Keri L Colabroy
My passions include biochemistry for everyone, faculty-mentored student research, writing across the curriculum and educational technology.
I teach at Muhlenberg College because here I can work with students at the bench—teaching and learning by doing real chemistry. In order to engage as many students as possible in the high-impact learning that accompanies faculty-mentored research, I’ve integrated research into my courses and I engage students outside the classroom through independent research in my lab.
Muhlenberg has also supported my efforts to bring chemistry education to non-majors using a familiar context—the kitchen. Learning and using chemistry is for everyone, including the dance, sociology and business majors who cook with chemistry in our cooking lab.
Writing is a core pedagogy of the liberal arts, and I practice the principles of writing to learn in my science and non-science classrooms. Muhlenberg has also made it possible for me to learn and leverage technology to accomplish my goals—for example, to communicate science to non-experts—in the classroom and laboratory.
Research, Scholarship or Creative/Artistic Interests
My research revolves around understanding enzyme function and mechanism within bacterial metabolism. In particular, dioxygenase enzymes are essential protein catalysts for the breakdown of the molecular components found in the infrastructure of woody tissue in plants, but the complex relationship between enzyme structure and function is not well understood. This lack of understanding limits our ability to exploit this powerful chemistry to make new natural products and degrade plant material into biofuels. We collaborate with Larryn Peterson of Rhodes College to study the enzyme-catalyzed reaction in real time using small molecules carefully designed to expose how the enzyme catalyzes this difficult chemistry.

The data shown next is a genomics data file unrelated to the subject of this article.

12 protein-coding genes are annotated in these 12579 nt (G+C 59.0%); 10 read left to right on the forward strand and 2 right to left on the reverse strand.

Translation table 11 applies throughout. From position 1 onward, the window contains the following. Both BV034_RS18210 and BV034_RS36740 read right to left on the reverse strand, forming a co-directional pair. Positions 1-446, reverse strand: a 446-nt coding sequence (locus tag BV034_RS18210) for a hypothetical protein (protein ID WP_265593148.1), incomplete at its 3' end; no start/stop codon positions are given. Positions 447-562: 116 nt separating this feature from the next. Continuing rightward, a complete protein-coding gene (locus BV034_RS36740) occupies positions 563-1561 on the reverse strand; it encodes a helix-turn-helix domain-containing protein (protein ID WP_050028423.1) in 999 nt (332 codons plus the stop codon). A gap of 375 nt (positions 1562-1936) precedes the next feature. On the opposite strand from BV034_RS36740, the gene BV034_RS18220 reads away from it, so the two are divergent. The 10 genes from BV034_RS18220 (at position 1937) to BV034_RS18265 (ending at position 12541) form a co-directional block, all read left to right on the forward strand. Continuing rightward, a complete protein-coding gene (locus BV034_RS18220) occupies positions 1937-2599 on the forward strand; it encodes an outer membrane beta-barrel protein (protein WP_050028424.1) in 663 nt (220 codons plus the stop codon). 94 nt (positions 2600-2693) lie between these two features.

Our work has resulted in peer-reviewed publications, presentations and posters at national meetings as well as external support from the Research Corporation and the National Science Foundation. Instructional videos of the established and emerging technologies and methods used in our research are published to a freely accessible online archive.